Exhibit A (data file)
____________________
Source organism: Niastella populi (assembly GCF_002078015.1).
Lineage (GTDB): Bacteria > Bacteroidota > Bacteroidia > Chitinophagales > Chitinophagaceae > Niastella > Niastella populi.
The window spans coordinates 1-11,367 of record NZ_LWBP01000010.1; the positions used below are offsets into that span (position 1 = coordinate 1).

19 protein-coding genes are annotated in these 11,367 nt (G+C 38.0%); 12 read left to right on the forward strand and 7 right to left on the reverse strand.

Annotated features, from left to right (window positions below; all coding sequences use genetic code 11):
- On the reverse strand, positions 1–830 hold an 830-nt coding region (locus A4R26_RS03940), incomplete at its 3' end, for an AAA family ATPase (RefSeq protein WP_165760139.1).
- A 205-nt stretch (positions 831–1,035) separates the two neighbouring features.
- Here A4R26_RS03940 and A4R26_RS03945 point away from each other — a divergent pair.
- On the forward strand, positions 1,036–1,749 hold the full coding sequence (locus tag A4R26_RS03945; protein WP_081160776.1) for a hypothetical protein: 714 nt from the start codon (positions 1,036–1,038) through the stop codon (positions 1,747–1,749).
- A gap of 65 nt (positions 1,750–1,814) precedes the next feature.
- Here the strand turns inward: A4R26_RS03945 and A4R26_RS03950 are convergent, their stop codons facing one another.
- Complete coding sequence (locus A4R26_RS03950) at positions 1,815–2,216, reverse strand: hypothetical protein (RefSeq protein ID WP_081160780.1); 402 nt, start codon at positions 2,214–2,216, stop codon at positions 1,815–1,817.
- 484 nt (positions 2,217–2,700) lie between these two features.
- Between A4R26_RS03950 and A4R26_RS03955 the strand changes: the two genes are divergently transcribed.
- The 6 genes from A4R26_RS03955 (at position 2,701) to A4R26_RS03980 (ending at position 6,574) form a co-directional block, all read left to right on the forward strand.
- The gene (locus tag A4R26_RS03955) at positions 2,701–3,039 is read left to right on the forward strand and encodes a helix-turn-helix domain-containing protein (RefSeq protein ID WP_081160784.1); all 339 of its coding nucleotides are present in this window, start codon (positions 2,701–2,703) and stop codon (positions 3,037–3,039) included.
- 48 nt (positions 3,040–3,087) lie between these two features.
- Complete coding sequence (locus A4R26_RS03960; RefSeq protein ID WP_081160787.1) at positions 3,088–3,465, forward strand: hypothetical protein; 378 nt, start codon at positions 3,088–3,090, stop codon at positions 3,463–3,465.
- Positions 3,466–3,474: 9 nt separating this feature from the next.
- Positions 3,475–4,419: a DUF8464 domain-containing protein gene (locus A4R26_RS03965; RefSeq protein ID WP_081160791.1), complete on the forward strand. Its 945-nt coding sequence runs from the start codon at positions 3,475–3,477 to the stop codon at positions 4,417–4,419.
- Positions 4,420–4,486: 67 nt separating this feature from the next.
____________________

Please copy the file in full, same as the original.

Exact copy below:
Source organism: Niastella populi (assembly GCF_002078015.1).
Lineage (GTDB): Bacteria > Bacteroidota > Bacteroidia > Chitinophagales > Chitinophagaceae > Niastella > Niastella populi.
The window spans coordinates 1-11,367 of record NZ_LWBP01000010.1; the positions used below are offsets into that span (position 1 = coordinate 1).

19 protein-coding genes are annotated in these 11,367 nt (G+C 38.0%); 12 read left to right on the forward strand and 7 right to left on the reverse strand.

Annotated features, from left to right (window positions below; all coding sequences use genetic code 11):
- On the reverse strand, positions 1–830 hold an 830-nt coding region (locus A4R26_RS03940), incomplete at its 3' end, for an AAA family ATPase (RefSeq protein WP_165760139.1).
- A 205-nt stretch (positions 831–1,035) separates the two neighbouring features.
- Here A4R26_RS03940 and A4R26_RS03945 point away from each other — a divergent pair.
- On the forward strand, positions 1,036–1,749 hold the full coding sequence (locus tag A4R26_RS03945; protein WP_081160776.1) for a hypothetical protein: 714 nt from the start codon (positions 1,036–1,038) through the stop codon (positions 1,747–1,749).
- A gap of 65 nt (positions 1,750–1,814) precedes the next feature.
- Here the strand turns inward: A4R26_RS03945 and A4R26_RS03950 are convergent, their stop codons facing one another.
- Complete coding sequence (locus A4R26_RS03950) at positions 1,815–2,216, reverse strand: hypothetical protein (RefSeq protein ID WP_081160780.1); 402 nt, start codon at positions 2,214–2,216, stop codon at positions 1,815–1,817.
- 484 nt (positions 2,217–2,700) lie between these two features.
- Between A4R26_RS03950 and A4R26_RS03955 the strand changes: the two genes are divergently transcribed.
- The 6 genes from A4R26_RS03955 (at position 2,701) to A4R26_RS03980 (ending at position 6,574) form a co-directional block, all read left to right on the forward strand.
- The gene (locus tag A4R26_RS03955) at positions 2,701–3,039 is read left to right on the forward strand and encodes a helix-turn-helix domain-containing protein (RefSeq protein ID WP_081160784.1); all 339 of its coding nucleotides are present in this window, start codon (positions 2,701–2,703) and stop codon (positions 3,037–3,039) included.
- 48 nt (positions 3,040–3,087) lie between these two features.
- Complete coding sequence (locus A4R26_RS03960; RefSeq protein ID WP_081160787.1) at positions 3,088–3,465, forward strand: hypothetical protein; 378 nt, start codon at positions 3,088–3,090, stop codon at positions 3,463–3,465.
- Positions 3,466–3,474: 9 nt separating this feature from the next.
- Positions 3,475–4,419: a DUF8464 domain-containing protein gene (locus A4R26_RS03965; RefSeq protein ID WP_081160791.1), complete on the forward strand. Its 945-nt coding sequence runs from the start codon at positions 3,475–3,477 to the stop codon at positions 4,417–4,419.
- Positions 4,420–4,486: 67 nt separating this feature from the next.